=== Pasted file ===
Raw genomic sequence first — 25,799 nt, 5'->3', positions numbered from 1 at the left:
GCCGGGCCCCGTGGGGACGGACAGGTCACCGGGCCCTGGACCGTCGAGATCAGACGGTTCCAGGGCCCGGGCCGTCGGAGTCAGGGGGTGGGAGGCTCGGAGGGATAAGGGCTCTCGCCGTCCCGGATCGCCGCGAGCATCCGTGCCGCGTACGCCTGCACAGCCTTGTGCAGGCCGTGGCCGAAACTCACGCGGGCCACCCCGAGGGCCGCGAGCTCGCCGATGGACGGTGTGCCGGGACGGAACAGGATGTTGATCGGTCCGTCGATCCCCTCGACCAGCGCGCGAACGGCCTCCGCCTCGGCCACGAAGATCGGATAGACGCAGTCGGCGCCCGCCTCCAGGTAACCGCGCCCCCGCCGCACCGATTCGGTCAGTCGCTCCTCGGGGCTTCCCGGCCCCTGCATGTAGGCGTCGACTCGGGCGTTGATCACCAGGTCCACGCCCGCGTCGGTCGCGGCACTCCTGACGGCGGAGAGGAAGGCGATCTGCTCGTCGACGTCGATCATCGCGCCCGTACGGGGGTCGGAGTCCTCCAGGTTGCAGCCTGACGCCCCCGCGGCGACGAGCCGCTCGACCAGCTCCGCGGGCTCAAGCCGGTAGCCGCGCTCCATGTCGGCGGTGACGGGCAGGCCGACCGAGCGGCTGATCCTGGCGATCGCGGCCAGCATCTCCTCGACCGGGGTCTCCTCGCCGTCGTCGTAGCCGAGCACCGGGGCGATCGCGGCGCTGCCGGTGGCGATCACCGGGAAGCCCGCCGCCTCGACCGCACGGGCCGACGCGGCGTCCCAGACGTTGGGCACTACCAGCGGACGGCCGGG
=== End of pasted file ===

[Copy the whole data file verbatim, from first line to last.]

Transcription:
Raw genomic sequence first — 25,799 nt, 5'->3', positions numbered from 1 at the left:
GCCGGGCCCCGTGGGGACGGACAGGTCACCGGGCCCTGGACCGTCGAGATCAGACGGTTCCAGGGCCCGGGCCGTCGGAGTCAGGGGGTGGGAGGCTCGGAGGGATAAGGGCTCTCGCCGTCCCGGATCGCCGCGAGCATCCGTGCCGCGTACGCCTGCACAGCCTTGTGCAGGCCGTGGCCGAAACTCACGCGGGCCACCCCGAGGGCCGCGAGCTCGCCGATGGACGGTGTGCCGGGACGGAACAGGATGTTGATCGGTCCGTCGATCCCCTCGACCAGCGCGCGAACGGCCTCCGCCTCGGCCACGAAGATCGGATAGACGCAGTCGGCGCCCGCCTCCAGGTAACCGCGCCCCCGCCGCACCGATTCGGTCAGTCGCTCCTCGGGGCTTCCCGGCCCCTGCATGTAGGCGTCGACTCGGGCGTTGATCACCAGGTCCACGCCCGCGTCGGTCGCGGCACTCCTGACGGCGGAGAGGAAGGCGATCTGCTCGTCGACGTCGATCATCGCGCCCGTACGGGGGTCGGAGTCCTCCAGGTTGCAGCCTGACGCCCCCGCGGCGACGAGCCGCTCGACCAGCTCCGCGGGCTCAAGCCGGTAGCCGCGCTCCATGTCGGCGGTGACGGGCAGGCCGACCGAGCGGCTGATCCTGGCGATCGCGGCCAGCATCTCCTCGACCGGGGTCTCCTCGCCGTCGTCGTAGCCGAGCACCGGGGCGATCGCGGCGCTGCCGGTGGCGATCACCGGGAAGCCCGCCGCCTCGACCGCACGGGCCGACGCGGCGTCCCAGACGTTGGGCACTACCAGCGGACGGCCGGG